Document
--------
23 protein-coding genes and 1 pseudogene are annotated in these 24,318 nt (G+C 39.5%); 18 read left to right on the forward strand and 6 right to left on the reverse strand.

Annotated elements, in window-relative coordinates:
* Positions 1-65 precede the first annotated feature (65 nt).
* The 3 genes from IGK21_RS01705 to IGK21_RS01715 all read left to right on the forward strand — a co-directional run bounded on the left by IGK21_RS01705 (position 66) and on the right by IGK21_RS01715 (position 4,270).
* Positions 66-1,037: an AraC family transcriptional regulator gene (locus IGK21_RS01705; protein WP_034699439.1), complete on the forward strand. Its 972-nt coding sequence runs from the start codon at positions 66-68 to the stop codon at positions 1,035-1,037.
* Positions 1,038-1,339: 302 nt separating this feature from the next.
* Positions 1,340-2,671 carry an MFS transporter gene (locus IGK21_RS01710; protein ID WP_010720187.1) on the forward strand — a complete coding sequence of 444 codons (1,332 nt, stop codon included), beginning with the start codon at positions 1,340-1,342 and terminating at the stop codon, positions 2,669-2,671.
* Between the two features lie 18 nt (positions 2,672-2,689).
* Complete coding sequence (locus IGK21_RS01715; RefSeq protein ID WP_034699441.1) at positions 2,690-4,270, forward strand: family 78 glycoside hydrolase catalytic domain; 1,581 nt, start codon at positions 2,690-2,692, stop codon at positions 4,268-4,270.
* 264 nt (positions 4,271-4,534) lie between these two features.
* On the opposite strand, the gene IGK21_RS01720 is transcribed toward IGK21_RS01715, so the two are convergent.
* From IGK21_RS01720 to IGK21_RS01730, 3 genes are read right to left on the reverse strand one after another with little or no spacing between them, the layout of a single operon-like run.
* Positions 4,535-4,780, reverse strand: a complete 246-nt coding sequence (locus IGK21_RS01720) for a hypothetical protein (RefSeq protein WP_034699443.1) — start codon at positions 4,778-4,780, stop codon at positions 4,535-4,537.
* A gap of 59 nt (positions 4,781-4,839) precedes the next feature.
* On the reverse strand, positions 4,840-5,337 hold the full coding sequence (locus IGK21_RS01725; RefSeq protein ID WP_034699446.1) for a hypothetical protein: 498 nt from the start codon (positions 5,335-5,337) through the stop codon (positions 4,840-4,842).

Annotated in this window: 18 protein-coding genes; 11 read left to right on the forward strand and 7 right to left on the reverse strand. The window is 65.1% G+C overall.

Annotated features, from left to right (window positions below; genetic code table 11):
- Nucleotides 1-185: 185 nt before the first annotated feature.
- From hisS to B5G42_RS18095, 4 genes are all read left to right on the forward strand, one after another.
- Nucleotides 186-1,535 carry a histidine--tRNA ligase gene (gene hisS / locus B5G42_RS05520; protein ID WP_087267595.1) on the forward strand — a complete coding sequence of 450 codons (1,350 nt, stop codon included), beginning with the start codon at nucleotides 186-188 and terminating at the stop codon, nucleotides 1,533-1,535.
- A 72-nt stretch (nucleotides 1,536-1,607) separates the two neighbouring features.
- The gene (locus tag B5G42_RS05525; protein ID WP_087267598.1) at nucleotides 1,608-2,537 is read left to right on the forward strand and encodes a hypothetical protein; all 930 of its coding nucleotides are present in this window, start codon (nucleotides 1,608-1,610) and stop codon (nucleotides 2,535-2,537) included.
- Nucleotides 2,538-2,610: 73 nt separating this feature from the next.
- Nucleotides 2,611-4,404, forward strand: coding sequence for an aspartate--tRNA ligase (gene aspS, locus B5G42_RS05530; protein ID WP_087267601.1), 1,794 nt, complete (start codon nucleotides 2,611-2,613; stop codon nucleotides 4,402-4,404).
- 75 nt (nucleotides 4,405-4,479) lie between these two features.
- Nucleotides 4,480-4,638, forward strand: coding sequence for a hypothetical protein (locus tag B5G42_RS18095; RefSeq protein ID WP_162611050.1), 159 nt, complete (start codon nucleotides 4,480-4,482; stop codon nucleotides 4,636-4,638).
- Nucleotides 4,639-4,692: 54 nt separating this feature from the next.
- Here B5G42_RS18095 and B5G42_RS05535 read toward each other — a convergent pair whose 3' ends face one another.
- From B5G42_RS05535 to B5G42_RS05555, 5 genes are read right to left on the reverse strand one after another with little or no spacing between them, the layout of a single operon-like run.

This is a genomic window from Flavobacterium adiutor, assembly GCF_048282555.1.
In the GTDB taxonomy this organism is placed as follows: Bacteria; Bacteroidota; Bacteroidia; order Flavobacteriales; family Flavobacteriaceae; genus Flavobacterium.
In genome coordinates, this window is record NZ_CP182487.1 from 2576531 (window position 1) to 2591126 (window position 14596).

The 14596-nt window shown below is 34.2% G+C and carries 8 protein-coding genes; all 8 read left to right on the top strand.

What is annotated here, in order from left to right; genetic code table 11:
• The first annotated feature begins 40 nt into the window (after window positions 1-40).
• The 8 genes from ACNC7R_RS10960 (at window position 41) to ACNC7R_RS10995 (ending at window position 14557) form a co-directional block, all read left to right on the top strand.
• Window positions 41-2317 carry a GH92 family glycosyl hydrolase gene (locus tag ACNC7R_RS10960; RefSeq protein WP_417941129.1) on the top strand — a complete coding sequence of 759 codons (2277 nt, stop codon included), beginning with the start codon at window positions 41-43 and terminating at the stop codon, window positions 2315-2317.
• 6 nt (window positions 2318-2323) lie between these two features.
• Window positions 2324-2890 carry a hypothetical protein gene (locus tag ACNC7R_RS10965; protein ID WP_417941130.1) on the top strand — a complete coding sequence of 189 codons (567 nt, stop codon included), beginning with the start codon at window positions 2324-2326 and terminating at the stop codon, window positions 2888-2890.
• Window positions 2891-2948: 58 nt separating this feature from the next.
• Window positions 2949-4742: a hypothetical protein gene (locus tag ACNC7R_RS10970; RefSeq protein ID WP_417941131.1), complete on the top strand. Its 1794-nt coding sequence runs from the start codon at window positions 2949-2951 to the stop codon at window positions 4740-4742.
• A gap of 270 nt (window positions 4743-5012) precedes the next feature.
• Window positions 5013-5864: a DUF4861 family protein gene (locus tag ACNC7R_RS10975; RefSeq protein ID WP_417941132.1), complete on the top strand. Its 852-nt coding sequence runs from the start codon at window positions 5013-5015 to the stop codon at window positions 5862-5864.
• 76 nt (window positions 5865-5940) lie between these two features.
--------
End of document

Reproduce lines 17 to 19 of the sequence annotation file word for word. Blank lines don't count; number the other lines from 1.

Annotated features, from left to right (window positions below; genetic code table 11):
- Nucleotides 1-185: 185 nt before the first annotated feature.
- From hisS to B5G42_RS18095, 4 genes are all read left to right on the forward strand, one after another.